Archive: 2016

1
Safe Harbor 2.0 is Coming (This Week)
2
Drones May Have Limited Range, But Regulatory Coordination Doesn’t Have To
3
Your Money Is No Good Here: U.S. Supreme Court Holds That an Unaccepted Rule 68 Offer of Complete Relief Does Not Moot an Individual’s Claims, but Questions Remain

Safe Harbor 2.0 is Coming (This Week)

US companies will need to take action to comply with any new agreement

By Bruce J. Heiman, Ignasi Guardans, Etienne Drouard

As we explained in detail in our Explanatory note of October 6 2015, and the webinar that followed held on October 9, the Schrems decision of the Court of Justice of the EU (CJEU) invalidated the US Safe Harbor program, and as a result of that most transfers of European personal data to the US done under that scheme became potentially illegal, if not covered by other legal options as described below.

Subsequently, Europe’s national Data Protection Authorities (DPAs), through the so called Article 29 Working Group, declared their intention not to bring enforcement actions against such EU – US data transfers before February 1, in order to give the US and EU time to reach a new agreement that could meet the objections raised by the CJEU.

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Drones May Have Limited Range, But Regulatory Coordination Doesn’t Have To

By Former Rep. James T. Walsh, contributor, and Rod Hall (Originally published in The Hill)

Safe integration of unmanned aircraft systems (UAS) into the national airspace is one of the foremost policy challenges of 2016. But while Capitol Hill has largely focused on the regulatory efforts of the Federal Aviation Administration (FAA), developments overseas will also shape the future of the dynamic UAS industry in the year ahead.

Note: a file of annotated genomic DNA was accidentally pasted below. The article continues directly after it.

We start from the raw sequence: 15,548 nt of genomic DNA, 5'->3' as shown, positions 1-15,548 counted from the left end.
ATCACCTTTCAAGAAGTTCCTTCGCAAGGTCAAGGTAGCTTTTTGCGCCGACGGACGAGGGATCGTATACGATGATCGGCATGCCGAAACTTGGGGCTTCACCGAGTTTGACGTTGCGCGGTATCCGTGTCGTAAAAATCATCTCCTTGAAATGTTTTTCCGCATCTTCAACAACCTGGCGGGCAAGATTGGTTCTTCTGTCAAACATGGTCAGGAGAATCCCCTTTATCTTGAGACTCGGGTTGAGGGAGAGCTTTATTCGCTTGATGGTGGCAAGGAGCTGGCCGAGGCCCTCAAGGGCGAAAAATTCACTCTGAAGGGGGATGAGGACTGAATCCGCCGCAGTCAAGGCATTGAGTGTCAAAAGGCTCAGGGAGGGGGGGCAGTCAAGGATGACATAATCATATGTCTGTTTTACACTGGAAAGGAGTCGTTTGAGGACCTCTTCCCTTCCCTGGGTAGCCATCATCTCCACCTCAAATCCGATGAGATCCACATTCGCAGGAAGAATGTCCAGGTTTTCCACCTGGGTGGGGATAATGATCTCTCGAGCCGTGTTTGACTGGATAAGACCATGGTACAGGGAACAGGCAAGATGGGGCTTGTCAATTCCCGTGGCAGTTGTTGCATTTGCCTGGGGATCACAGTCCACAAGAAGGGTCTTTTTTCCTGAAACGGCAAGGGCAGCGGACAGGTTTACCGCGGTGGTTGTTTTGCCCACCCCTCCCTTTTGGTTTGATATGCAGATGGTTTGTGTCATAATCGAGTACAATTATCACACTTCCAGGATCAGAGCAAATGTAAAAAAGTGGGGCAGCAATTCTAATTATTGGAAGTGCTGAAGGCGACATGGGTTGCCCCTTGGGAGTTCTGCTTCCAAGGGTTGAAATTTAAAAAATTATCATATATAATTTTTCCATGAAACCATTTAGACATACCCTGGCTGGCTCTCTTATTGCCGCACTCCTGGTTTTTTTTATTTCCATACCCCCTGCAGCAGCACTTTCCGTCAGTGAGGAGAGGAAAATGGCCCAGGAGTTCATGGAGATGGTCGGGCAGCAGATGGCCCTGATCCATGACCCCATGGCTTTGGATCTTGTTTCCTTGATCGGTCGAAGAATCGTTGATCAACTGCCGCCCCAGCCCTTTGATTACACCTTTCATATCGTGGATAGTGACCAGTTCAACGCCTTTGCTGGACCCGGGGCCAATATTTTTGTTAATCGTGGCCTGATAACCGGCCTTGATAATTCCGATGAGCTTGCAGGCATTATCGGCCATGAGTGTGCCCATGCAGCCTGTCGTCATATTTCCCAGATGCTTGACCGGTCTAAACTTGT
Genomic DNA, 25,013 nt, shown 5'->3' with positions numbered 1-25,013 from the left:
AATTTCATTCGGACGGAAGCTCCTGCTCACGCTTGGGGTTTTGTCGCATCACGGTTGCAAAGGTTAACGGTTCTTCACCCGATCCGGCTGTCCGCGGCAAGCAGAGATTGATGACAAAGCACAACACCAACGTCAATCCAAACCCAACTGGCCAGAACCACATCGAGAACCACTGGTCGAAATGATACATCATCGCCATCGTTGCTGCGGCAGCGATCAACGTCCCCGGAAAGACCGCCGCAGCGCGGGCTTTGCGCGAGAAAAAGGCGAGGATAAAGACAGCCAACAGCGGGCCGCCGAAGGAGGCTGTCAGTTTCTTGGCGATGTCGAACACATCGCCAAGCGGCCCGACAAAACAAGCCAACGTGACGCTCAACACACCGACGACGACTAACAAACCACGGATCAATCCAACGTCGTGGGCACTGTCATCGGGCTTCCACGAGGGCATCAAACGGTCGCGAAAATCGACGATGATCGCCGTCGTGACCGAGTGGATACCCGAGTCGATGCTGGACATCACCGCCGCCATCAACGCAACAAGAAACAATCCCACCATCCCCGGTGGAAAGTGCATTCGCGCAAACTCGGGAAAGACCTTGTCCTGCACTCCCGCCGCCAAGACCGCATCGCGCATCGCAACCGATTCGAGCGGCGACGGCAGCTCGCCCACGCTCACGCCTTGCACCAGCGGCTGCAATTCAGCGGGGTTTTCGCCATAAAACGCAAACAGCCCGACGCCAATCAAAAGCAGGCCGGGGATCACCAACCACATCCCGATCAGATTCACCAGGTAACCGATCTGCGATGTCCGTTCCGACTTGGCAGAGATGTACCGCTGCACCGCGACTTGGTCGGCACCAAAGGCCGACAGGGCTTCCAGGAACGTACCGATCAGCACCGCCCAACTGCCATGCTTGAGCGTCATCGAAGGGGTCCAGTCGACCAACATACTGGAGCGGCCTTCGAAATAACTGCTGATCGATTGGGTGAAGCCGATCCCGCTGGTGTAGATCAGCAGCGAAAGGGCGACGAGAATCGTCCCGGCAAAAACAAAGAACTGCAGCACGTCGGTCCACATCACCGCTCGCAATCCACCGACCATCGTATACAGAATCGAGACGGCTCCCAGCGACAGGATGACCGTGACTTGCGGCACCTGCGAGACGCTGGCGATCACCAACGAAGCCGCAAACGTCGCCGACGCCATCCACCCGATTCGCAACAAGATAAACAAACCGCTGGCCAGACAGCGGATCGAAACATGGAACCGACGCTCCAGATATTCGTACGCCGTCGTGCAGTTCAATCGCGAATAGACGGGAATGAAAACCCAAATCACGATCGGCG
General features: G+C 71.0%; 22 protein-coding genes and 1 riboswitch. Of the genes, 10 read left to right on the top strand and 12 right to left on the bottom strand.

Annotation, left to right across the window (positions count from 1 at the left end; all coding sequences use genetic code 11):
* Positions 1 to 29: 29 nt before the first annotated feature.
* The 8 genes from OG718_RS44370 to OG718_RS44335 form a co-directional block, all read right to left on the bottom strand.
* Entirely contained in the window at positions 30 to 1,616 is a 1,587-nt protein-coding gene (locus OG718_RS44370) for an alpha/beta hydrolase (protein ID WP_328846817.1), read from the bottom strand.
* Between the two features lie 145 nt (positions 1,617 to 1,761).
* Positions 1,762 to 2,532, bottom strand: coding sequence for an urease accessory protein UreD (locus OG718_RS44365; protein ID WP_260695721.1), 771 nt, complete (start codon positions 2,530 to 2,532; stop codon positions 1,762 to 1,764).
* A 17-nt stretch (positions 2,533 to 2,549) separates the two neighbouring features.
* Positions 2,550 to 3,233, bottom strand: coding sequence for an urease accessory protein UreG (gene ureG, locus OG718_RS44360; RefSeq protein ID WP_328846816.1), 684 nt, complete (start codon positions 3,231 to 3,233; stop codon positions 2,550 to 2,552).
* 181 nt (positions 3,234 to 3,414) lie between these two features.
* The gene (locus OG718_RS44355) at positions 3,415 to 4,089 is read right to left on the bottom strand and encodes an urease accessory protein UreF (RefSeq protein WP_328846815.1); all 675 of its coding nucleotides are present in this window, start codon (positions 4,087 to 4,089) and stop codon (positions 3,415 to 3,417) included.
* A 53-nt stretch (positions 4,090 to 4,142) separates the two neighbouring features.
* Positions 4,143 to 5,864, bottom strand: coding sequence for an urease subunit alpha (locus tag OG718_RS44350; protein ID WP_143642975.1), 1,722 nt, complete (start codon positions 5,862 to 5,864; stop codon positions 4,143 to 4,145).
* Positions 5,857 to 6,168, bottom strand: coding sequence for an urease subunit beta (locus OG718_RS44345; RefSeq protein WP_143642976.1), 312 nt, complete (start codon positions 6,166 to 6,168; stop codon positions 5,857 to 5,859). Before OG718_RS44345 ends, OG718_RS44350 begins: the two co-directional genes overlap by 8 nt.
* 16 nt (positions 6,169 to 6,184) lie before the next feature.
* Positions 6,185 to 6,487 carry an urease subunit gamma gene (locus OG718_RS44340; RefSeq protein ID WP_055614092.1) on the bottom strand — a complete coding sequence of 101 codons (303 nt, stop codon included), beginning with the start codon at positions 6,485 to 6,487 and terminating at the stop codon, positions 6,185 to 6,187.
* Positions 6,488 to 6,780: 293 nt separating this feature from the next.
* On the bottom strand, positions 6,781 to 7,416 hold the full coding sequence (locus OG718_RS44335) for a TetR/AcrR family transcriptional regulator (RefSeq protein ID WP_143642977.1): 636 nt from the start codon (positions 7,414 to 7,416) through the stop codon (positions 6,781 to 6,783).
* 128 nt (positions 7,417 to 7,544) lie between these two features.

Just before the end of the year, the European Aviation Safety Agency (EASA) released its technical framework for UAS regulation across the 28 member states of the European Union. The framework will serve as the basis for rule-making activities at the EU and member-state levels in 2016 and 2017.

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Your Money Is No Good Here: U.S. Supreme Court Holds That an Unaccepted Rule 68 Offer of Complete Relief Does Not Moot an Individual’s Claims, but Questions Remain

By Andrew C. Glass, Gregory N. Blase, Jennifer J. Nagle, Jeremy M. McLaughlin, and Matthew Lowe

On January 20, 2016, the United States Supreme Court issued its decision in Campbell-Ewald Company v. Gomez regarding Rule 68 offers of judgment.[1]  The Court held that a defendant cannot moot a case by merely offering complete relief to a plaintiff but left unanswered whether a defendant may do so by actually providing complete relief.  Nor did the Court reach the question of whether a plaintiff can continue to seek to represent a putative class when his or her individual claims are mooted before a class is certified.

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